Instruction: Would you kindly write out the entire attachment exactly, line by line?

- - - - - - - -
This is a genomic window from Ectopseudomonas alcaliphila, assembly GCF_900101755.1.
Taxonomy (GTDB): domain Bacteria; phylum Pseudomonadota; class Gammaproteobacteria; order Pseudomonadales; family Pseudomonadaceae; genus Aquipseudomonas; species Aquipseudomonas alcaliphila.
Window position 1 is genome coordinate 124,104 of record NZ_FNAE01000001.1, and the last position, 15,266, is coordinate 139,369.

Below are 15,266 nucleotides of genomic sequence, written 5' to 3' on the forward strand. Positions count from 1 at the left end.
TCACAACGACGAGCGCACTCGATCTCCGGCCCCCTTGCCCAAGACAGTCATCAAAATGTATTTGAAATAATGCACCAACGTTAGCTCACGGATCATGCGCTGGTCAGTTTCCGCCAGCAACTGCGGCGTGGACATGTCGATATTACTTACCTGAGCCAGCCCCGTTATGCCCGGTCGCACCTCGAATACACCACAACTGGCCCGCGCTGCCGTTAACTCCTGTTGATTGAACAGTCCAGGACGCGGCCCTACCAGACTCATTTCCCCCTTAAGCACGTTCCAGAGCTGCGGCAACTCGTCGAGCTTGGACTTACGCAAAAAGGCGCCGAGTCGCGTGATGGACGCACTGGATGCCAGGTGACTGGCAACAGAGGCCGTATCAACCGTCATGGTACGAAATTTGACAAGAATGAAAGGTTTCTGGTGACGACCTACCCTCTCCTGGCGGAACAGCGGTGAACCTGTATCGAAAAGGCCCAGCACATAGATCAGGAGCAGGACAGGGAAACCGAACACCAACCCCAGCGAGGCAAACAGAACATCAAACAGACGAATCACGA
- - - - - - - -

This is a genomic window from Ectopseudomonas alcaliphila, assembly GCF_900101755.1.
Taxonomy (GTDB): domain Bacteria; phylum Pseudomonadota; class Gammaproteobacteria; order Pseudomonadales; family Pseudomonadaceae; genus Aquipseudomonas; species Aquipseudomonas alcaliphila.
Window position 1 is genome coordinate 124,104 of record NZ_FNAE01000001.1, and the last position, 15,266, is coordinate 139,369.

Below are 15,266 nucleotides of genomic sequence, written 5' to 3' on the forward strand. Positions count from 1 at the left end.
TCACAACGACGAGCGCACTCGATCTCCGGCCCCCTTGCCCAAGACAGTCATCAAAATGTATTTGAAATAATGCACCAACGTTAGCTCACGGATCATGCGCTGGTCAGTTTCCGCCAGCAACTGCGGCGTGGACATGTCGATATTACTTACCTGAGCCAGCCCCGTTATGCCCGGTCGCACCTCGAATACACCACAACTGGCCCGCGCTGCCGTTAACTCCTGTTGATTGAACAGTCCAGGACGCGGCCCTACCAGACTCATTTCCCCCTTAAGCACGTTCCAGAGCTGCGGCAACTCGTCGAGCTTGGACTTACGCAAAAAGGCGCCGAGTCGCGTGATGGACGCACTGGATGCCAGGTGACTGGCAACAGAGGCCGTATCAACCGTCATGGTACGAAATTTGACAAGAATGAAAGGTTTCTGGTGACGACCTACCCTCTCCTGGCGGAACAGCGGTGAACCTGTATCGAAAAGGCCCAGCACATAGATCAGGAGCAGGACAGGGAAACCGAACACCAACCCCAGCGAGGCAAACAGAACATCAAACAGACGAATCACGA